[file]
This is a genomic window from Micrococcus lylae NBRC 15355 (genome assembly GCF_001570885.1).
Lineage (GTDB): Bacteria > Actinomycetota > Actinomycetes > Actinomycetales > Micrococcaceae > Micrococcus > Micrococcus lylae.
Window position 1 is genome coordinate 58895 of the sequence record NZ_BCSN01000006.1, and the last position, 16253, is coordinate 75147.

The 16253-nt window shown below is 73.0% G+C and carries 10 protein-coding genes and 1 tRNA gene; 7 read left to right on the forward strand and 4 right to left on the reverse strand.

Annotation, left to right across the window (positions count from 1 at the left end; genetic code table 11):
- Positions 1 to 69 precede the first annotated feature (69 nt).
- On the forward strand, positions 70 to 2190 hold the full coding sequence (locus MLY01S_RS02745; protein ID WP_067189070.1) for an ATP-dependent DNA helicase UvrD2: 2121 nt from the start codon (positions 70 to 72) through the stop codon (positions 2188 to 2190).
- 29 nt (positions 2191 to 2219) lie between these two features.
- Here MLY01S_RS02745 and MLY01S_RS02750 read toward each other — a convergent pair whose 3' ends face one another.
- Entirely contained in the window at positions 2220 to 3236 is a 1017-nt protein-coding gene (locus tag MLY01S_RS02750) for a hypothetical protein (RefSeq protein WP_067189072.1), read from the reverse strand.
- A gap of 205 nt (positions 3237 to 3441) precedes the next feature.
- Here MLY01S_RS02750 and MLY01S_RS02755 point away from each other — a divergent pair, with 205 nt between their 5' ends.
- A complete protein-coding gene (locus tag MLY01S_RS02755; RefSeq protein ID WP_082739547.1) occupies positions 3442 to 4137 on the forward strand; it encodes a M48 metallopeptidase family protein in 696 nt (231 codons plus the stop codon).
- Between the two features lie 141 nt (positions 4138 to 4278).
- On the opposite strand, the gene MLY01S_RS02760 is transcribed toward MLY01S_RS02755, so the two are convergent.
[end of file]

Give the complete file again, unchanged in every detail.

This is a genomic window from Micrococcus lylae NBRC 15355 (genome assembly GCF_001570885.1).
Lineage (GTDB): Bacteria > Actinomycetota > Actinomycetes > Actinomycetales > Micrococcaceae > Micrococcus > Micrococcus lylae.
Window position 1 is genome coordinate 58895 of the sequence record NZ_BCSN01000006.1, and the last position, 16253, is coordinate 75147.

The 16253-nt window shown below is 73.0% G+C and carries 10 protein-coding genes and 1 tRNA gene; 7 read left to right on the forward strand and 4 right to left on the reverse strand.

Annotation, left to right across the window (positions count from 1 at the left end; genetic code table 11):
- Positions 1 to 69 precede the first annotated feature (69 nt).
- On the forward strand, positions 70 to 2190 hold the full coding sequence (locus MLY01S_RS02745; protein ID WP_067189070.1) for an ATP-dependent DNA helicase UvrD2: 2121 nt from the start codon (positions 70 to 72) through the stop codon (positions 2188 to 2190).
- 29 nt (positions 2191 to 2219) lie between these two features.
- Here MLY01S_RS02745 and MLY01S_RS02750 read toward each other — a convergent pair whose 3' ends face one another.
- Entirely contained in the window at positions 2220 to 3236 is a 1017-nt protein-coding gene (locus tag MLY01S_RS02750) for a hypothetical protein (RefSeq protein WP_067189072.1), read from the reverse strand.
- A gap of 205 nt (positions 3237 to 3441) precedes the next feature.
- Here MLY01S_RS02750 and MLY01S_RS02755 point away from each other — a divergent pair, with 205 nt between their 5' ends.
- A complete protein-coding gene (locus tag MLY01S_RS02755; RefSeq protein ID WP_082739547.1) occupies positions 3442 to 4137 on the forward strand; it encodes a M48 metallopeptidase family protein in 696 nt (231 codons plus the stop codon).
- Between the two features lie 141 nt (positions 4138 to 4278).
- On the opposite strand, the gene MLY01S_RS02760 is transcribed toward MLY01S_RS02755, so the two are convergent.